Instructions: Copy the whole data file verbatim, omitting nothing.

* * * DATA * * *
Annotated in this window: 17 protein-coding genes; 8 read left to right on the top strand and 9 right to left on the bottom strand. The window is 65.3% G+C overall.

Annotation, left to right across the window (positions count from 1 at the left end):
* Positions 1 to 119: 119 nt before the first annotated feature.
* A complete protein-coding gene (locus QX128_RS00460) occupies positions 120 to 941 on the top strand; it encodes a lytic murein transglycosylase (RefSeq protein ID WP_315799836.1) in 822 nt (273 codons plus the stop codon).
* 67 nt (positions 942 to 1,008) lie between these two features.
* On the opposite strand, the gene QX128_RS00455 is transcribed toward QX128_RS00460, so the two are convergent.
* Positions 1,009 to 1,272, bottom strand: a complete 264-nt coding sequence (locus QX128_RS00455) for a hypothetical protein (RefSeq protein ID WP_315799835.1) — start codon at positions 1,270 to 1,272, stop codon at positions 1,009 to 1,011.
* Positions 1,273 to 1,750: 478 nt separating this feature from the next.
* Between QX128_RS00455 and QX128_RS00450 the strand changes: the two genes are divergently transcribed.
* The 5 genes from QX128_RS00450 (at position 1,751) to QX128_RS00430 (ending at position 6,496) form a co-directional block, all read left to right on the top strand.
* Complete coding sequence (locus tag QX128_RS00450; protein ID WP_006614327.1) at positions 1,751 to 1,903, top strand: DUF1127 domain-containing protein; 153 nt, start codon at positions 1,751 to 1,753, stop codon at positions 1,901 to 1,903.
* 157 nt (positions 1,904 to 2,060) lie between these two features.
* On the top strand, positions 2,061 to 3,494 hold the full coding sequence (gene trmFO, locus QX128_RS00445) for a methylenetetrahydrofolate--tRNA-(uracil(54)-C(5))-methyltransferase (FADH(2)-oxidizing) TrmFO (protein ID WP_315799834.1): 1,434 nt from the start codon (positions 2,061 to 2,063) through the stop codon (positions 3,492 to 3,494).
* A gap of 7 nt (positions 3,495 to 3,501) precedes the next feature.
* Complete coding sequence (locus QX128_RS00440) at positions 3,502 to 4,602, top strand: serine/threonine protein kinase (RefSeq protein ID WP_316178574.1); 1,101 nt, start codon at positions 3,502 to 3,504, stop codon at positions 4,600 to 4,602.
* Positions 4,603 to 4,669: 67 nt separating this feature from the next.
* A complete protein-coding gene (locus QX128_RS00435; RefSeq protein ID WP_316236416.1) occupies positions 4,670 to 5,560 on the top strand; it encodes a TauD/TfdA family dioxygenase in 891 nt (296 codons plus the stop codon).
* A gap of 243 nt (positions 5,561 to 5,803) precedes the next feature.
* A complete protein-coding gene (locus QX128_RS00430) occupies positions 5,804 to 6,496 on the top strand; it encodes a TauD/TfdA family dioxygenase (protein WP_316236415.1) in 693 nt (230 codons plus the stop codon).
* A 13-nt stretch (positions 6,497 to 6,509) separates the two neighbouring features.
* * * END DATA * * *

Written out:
Annotated in this window: 17 protein-coding genes; 8 read left to right on the top strand and 9 right to left on the bottom strand. The window is 65.3% G+C overall.

Annotation, left to right across the window (positions count from 1 at the left end):
* Positions 1 to 119: 119 nt before the first annotated feature.
* A complete protein-coding gene (locus QX128_RS00460) occupies positions 120 to 941 on the top strand; it encodes a lytic murein transglycosylase (RefSeq protein ID WP_315799836.1) in 822 nt (273 codons plus the stop codon).
* 67 nt (positions 942 to 1,008) lie between these two features.
* On the opposite strand, the gene QX128_RS00455 is transcribed toward QX128_RS00460, so the two are convergent.
* Positions 1,009 to 1,272, bottom strand: a complete 264-nt coding sequence (locus QX128_RS00455) for a hypothetical protein (RefSeq protein ID WP_315799835.1) — start codon at positions 1,270 to 1,272, stop codon at positions 1,009 to 1,011.
* Positions 1,273 to 1,750: 478 nt separating this feature from the next.
* Between QX128_RS00455 and QX128_RS00450 the strand changes: the two genes are divergently transcribed.
* The 5 genes from QX128_RS00450 (at position 1,751) to QX128_RS00430 (ending at position 6,496) form a co-directional block, all read left to right on the top strand.
* Complete coding sequence (locus tag QX128_RS00450; protein ID WP_006614327.1) at positions 1,751 to 1,903, top strand: DUF1127 domain-containing protein; 153 nt, start codon at positions 1,751 to 1,753, stop codon at positions 1,901 to 1,903.
* 157 nt (positions 1,904 to 2,060) lie between these two features.
* On the top strand, positions 2,061 to 3,494 hold the full coding sequence (gene trmFO, locus QX128_RS00445) for a methylenetetrahydrofolate--tRNA-(uracil(54)-C(5))-methyltransferase (FADH(2)-oxidizing) TrmFO (protein ID WP_315799834.1): 1,434 nt from the start codon (positions 2,061 to 2,063) through the stop codon (positions 3,492 to 3,494).
* A gap of 7 nt (positions 3,495 to 3,501) precedes the next feature.
* Complete coding sequence (locus QX128_RS00440) at positions 3,502 to 4,602, top strand: serine/threonine protein kinase (RefSeq protein ID WP_316178574.1); 1,101 nt, start codon at positions 3,502 to 3,504, stop codon at positions 4,600 to 4,602.
* Positions 4,603 to 4,669: 67 nt separating this feature from the next.
* A complete protein-coding gene (locus QX128_RS00435; RefSeq protein ID WP_316236416.1) occupies positions 4,670 to 5,560 on the top strand; it encodes a TauD/TfdA family dioxygenase in 891 nt (296 codons plus the stop codon).
* A gap of 243 nt (positions 5,561 to 5,803) precedes the next feature.
* A complete protein-coding gene (locus QX128_RS00430) occupies positions 5,804 to 6,496 on the top strand; it encodes a TauD/TfdA family dioxygenase (protein WP_316236415.1) in 693 nt (230 codons plus the stop codon).
* A 13-nt stretch (positions 6,497 to 6,509) separates the two neighbouring features.